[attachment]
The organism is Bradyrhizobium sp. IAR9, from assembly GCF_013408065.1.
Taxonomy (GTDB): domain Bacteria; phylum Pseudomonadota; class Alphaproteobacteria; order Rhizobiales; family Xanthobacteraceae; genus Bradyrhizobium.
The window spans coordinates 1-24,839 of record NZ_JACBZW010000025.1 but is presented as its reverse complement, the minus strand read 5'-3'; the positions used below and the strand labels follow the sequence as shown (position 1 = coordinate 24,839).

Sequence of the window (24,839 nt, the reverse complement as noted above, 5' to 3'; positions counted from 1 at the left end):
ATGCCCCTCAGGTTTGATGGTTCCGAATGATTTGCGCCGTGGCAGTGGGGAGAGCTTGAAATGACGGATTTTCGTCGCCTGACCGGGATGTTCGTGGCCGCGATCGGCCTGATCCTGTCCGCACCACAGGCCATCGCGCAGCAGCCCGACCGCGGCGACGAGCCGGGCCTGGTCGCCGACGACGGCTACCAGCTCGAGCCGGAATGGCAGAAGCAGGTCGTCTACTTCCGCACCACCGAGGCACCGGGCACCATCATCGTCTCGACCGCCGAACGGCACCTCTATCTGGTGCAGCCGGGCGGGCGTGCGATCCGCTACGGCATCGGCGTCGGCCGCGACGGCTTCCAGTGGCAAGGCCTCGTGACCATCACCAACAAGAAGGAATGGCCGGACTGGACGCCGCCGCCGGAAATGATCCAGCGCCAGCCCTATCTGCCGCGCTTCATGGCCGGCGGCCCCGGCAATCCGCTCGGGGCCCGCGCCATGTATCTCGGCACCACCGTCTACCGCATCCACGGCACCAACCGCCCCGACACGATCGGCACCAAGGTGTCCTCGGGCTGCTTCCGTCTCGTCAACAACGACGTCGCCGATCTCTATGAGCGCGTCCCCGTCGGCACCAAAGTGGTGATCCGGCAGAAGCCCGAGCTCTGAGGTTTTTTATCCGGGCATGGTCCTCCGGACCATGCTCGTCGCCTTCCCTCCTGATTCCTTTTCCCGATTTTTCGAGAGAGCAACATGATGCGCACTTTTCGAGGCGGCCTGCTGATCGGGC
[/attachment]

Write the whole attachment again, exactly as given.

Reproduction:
The organism is Bradyrhizobium sp. IAR9, from assembly GCF_013408065.1.
Taxonomy (GTDB): domain Bacteria; phylum Pseudomonadota; class Alphaproteobacteria; order Rhizobiales; family Xanthobacteraceae; genus Bradyrhizobium.
The window spans coordinates 1-24,839 of record NZ_JACBZW010000025.1 but is presented as its reverse complement, the minus strand read 5'-3'; the positions used below and the strand labels follow the sequence as shown (position 1 = coordinate 24,839).

Sequence of the window (24,839 nt, the reverse complement as noted above, 5' to 3'; positions counted from 1 at the left end):
ATGCCCCTCAGGTTTGATGGTTCCGAATGATTTGCGCCGTGGCAGTGGGGAGAGCTTGAAATGACGGATTTTCGTCGCCTGACCGGGATGTTCGTGGCCGCGATCGGCCTGATCCTGTCCGCACCACAGGCCATCGCGCAGCAGCCCGACCGCGGCGACGAGCCGGGCCTGGTCGCCGACGACGGCTACCAGCTCGAGCCGGAATGGCAGAAGCAGGTCGTCTACTTCCGCACCACCGAGGCACCGGGCACCATCATCGTCTCGACCGCCGAACGGCACCTCTATCTGGTGCAGCCGGGCGGGCGTGCGATCCGCTACGGCATCGGCGTCGGCCGCGACGGCTTCCAGTGGCAAGGCCTCGTGACCATCACCAACAAGAAGGAATGGCCGGACTGGACGCCGCCGCCGGAAATGATCCAGCGCCAGCCCTATCTGCCGCGCTTCATGGCCGGCGGCCCCGGCAATCCGCTCGGGGCCCGCGCCATGTATCTCGGCACCACCGTCTACCGCATCCACGGCACCAACCGCCCCGACACGATCGGCACCAAGGTGTCCTCGGGCTGCTTCCGTCTCGTCAACAACGACGTCGCCGATCTCTATGAGCGCGTCCCCGTCGGCACCAAAGTGGTGATCCGGCAGAAGCCCGAGCTCTGAGGTTTTTTATCCGGGCATGGTCCTCCGGACCATGCTCGTCGCCTTCCCTCCTGATTCCTTTTCCCGATTTTTCGAGAGAGCAACATGATGCGCACTTTTCGAGGCGGCCTGCTGATCGGGC